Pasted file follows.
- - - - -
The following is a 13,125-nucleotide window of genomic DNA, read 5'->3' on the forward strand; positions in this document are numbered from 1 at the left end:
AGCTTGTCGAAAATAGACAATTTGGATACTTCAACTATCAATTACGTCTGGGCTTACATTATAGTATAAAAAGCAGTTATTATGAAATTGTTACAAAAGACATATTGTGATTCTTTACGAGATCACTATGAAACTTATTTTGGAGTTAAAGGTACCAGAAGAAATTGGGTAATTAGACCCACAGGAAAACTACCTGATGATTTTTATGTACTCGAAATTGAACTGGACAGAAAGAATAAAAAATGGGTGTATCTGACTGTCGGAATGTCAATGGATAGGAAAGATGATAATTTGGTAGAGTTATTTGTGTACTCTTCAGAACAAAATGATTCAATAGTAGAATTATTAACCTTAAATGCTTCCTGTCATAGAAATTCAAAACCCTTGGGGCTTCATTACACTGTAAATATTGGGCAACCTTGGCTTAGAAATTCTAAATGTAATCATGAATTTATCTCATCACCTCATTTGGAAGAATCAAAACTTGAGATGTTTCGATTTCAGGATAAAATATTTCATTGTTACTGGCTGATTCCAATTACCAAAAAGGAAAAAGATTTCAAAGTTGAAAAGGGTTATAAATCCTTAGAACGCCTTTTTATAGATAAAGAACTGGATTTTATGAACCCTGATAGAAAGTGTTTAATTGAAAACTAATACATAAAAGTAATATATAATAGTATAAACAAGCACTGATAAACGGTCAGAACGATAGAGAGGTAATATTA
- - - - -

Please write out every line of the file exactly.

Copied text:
The following is a 13,125-nucleotide window of genomic DNA, read 5'->3' on the forward strand; positions in this document are numbered from 1 at the left end:
AGCTTGTCGAAAATAGACAATTTGGATACTTCAACTATCAATTACGTCTGGGCTTACATTATAGTATAAAAAGCAGTTATTATGAAATTGTTACAAAAGACATATTGTGATTCTTTACGAGATCACTATGAAACTTATTTTGGAGTTAAAGGTACCAGAAGAAATTGGGTAATTAGACCCACAGGAAAACTACCTGATGATTTTTATGTACTCGAAATTGAACTGGACAGAAAGAATAAAAAATGGGTGTATCTGACTGTCGGAATGTCAATGGATAGGAAAGATGATAATTTGGTAGAGTTATTTGTGTACTCTTCAGAACAAAATGATTCAATAGTAGAATTATTAACCTTAAATGCTTCCTGTCATAGAAATTCAAAACCCTTGGGGCTTCATTACACTGTAAATATTGGGCAACCTTGGCTTAGAAATTCTAAATGTAATCATGAATTTATCTCATCACCTCATTTGGAAGAATCAAAACTTGAGATGTTTCGATTTCAGGATAAAATATTTCATTGTTACTGGCTGATTCCAATTACCAAAAAGGAAAAAGATTTCAAAGTTGAAAAGGGTTATAAATCCTTAGAACGCCTTTTTATAGATAAAGAACTGGATTTTATGAACCCTGATAGAAAGTGTTTAATTGAAAACTAATACATAAAAGTAATATATAATAGTATAAACAAGCACTGATAAACGGTCAGAACGATAGAGAGGTAATATTA